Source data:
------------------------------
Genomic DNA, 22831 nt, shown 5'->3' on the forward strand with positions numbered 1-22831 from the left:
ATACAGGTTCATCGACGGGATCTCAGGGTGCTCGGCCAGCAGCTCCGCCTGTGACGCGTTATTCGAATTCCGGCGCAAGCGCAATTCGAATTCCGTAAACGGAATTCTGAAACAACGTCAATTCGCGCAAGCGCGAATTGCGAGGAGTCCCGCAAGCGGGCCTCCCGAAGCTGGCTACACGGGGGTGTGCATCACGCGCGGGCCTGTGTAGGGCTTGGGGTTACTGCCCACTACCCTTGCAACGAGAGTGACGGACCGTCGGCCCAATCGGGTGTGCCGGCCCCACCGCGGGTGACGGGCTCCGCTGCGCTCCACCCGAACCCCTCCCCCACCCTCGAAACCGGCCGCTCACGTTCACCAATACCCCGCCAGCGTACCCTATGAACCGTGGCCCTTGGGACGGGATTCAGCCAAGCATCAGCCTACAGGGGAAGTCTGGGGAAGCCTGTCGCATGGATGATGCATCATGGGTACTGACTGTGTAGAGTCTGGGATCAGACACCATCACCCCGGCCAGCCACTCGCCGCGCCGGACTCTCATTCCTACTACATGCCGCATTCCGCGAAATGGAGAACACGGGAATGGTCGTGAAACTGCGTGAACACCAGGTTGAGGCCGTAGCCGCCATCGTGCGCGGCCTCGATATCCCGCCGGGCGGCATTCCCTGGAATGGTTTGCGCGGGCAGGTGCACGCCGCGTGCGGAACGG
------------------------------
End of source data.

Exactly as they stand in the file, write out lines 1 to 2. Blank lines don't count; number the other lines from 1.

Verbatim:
Genomic DNA, 22831 nt, shown 5'->3' on the forward strand with positions numbered 1-22831 from the left:
ATACAGGTTCATCGACGGGATCTCAGGGTGCTCGGCCAGCAGCTCCGCCTGTGACGCGTTATTCGAATTCCGGCGCAAGCGCAATTCGAATTCCGTAAACGGAATTCTGAAACAACGTCAATTCGCGCAAGCGCGAATTGCGAGGAGTCCCGCAAGCGGGCCTCCCGAAGCTGGCTACACGGGGGTGTGCATCACGCGCGGGCCTGTGTAGGGCTTGGGGTTACTGCCCACTACCCTTGCAACGAGAGTGACGGACCGTCGGCCCAATCGGGTGTGCCGGCCCCACCGCGGGTGACGGGCTCCGCTGCGCTCCACCCGAACCCCTCCCCCACCCTCGAAACCGGCCGCTCACGTTCACCAATACCCCGCCAGCGTACCCTATGAACCGTGGCCCTTGGGACGGGATTCAGCCAAGCATCAGCCTACAGGGGAAGTCTGGGGAAGCCTGTCGCATGGATGATGCATCATGGGTACTGACTGTGTAGAGTCTGGGATCAGACACCATCACCCCGGCCAGCCACTCGCCGCGCCGGACTCTCATTCCTACTACATGCCGCATTCCGCGAAATGGAGAACACGGGAATGGTCGTGAAACTGCGTGAACACCAGGTTGAGGCCGTAGCCGCCATCGTGCGCGGCCTCGATATCCCGCCGGGCGGCATTCCCTGGAATGGTTTGCGCGGGCAGGTGCACGCCGCGTGCGGAACGG